You want to do a git clone of the main development branch on GitHub. See Best Practices for Contributors — Chapel Documentation 1.28 for tips where, for your level of comfort with Chapel, you'll probably want to start with the second set of links ("Contributor Info" and "Getting Started with the Developer Certificate of Origin (DCO)").
You can make a pointer that points to anything you want (e.g. you could cast an integer to a pointer). However if you use (de-reference) such a pointer and it doesn't point to a valid memory location, bad things will happen (hopefully, core dump).
It does occasionally come up that we might want to create a c_ptr to some memory on another locale/node. In that case, we can create that pointer, but we have to keep track of what locale it came from, and be sure to only dereference / load / store with that pointer on its home locale.
Within the implementation of Chapel, there are other pointers (one case is that a ref variable or formal argument represents a kind of pointer). However these other pointers used in the implementation of Chapel are generally wide pointers, which means that they include their home locale along with the address, and that means you can dereference / load / store with them (and doing so just causes communication).
I'm certain that there is a better way to describe all of this in the document, so appreciate your help in that regard.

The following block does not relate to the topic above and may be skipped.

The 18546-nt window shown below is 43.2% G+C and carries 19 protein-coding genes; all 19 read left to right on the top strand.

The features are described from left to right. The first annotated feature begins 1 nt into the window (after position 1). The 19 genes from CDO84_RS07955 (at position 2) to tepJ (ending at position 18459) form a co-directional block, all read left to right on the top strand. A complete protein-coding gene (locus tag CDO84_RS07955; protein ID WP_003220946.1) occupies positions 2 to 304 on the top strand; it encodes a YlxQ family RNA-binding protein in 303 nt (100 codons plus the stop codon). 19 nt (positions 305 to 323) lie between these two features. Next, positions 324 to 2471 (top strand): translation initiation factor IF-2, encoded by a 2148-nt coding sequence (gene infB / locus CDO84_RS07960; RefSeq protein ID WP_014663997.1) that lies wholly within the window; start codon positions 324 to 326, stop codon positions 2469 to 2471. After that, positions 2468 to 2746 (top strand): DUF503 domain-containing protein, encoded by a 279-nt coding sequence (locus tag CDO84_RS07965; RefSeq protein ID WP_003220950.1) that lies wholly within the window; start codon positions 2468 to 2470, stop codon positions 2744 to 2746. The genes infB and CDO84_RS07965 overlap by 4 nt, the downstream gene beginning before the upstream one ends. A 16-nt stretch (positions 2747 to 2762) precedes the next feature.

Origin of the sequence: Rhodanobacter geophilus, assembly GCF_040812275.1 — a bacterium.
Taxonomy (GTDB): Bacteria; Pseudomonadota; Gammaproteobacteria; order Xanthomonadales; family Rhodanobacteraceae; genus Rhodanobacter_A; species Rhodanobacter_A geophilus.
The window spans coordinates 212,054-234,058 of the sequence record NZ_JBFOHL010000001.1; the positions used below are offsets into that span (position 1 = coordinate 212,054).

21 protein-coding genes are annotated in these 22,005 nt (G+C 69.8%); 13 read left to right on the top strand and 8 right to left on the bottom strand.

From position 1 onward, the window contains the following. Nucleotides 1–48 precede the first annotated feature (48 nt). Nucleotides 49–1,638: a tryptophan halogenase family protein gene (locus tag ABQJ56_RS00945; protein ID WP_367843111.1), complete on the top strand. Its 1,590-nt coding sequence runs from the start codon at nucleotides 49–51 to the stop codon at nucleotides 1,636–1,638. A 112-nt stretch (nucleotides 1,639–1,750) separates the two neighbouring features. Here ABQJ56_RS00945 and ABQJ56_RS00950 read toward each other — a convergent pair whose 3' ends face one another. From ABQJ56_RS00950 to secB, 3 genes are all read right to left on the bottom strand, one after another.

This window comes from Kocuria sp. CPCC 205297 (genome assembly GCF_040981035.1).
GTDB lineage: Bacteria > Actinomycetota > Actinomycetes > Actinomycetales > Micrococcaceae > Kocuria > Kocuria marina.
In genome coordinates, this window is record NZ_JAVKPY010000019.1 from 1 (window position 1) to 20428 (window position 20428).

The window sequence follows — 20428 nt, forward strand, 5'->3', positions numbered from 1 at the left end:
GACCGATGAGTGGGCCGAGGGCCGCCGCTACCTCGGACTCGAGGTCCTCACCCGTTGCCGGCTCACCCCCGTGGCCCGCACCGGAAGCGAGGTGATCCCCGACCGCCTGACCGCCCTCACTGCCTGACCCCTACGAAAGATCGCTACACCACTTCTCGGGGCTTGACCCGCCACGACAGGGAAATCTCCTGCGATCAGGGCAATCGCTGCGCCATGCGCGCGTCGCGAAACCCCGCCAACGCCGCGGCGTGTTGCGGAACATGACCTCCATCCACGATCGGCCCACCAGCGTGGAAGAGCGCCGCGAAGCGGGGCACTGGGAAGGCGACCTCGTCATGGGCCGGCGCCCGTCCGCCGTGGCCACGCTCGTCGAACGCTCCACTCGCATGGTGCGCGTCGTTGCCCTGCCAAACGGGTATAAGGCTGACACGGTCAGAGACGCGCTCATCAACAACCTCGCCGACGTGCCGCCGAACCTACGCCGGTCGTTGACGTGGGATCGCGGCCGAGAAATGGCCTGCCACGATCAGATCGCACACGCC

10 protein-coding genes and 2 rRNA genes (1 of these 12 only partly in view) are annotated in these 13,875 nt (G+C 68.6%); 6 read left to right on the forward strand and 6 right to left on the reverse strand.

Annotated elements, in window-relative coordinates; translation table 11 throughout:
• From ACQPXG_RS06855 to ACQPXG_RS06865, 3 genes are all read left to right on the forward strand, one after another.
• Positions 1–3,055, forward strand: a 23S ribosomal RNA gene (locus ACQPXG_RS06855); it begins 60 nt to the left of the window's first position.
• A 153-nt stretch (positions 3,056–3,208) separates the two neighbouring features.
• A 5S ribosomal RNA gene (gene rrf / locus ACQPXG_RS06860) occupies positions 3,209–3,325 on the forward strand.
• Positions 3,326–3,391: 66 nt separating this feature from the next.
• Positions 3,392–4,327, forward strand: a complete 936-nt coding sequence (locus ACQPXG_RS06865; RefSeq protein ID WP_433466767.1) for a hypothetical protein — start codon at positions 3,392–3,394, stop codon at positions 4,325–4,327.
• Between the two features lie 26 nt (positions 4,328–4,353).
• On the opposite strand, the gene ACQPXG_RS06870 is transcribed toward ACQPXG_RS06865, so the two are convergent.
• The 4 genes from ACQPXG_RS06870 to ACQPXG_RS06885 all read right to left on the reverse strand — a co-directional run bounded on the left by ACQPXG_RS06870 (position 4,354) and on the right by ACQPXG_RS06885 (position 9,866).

No strong preference here, though I think we should try to avoid forms that would only make sense if you're reading the docs online or in the original .rst files (because my understanding is that some people still do that, including potentially some typing this message).
I'm not sure how much the two forms reflect the non-web-based forms of the docs or just personal style/preference differences between people who first wrote, or last happened to touch, the document in question.
I hope I am not being constricted by my oiwn inadequate knowledge.
Why is there a section on ref intents. Should not it be lumped in with the c_ptr(T) explanation?
Also, in that section, what do the words "they must be used differently in Chapel", mean. Obviously, if one is described as
extern proc byRef(ref x:c_int);
then it should be used as
and if the other is
extern proc byPtr(x:c_ptr(c_int));
then it should be used as
Also, in Allowed Intents and Types, it says ... Since C passes and returns by value, a C argument such as int arg corresponds to an in intent argument in a Chapel extern proc . An argument such as int* ptrArg can be represented either with c_ptr(int) or with the ref intent in Chapel.
Isn't this much the same as said in ref intents. Shouldn't we just enhance that section if needed.
Also, I am not a fan of forward referencing things. I prefer to mention things early and back reference. Is that a no-no?
Are these words relevant any more ..... As of 1.23, there are several limitations on what types can be passed to or returned from extern or export functions and what intents can be used for the arguments to these functions.
@damianmoz - thanks for looking at improving this document. I've consolidated my answers to your recent questions into this one post.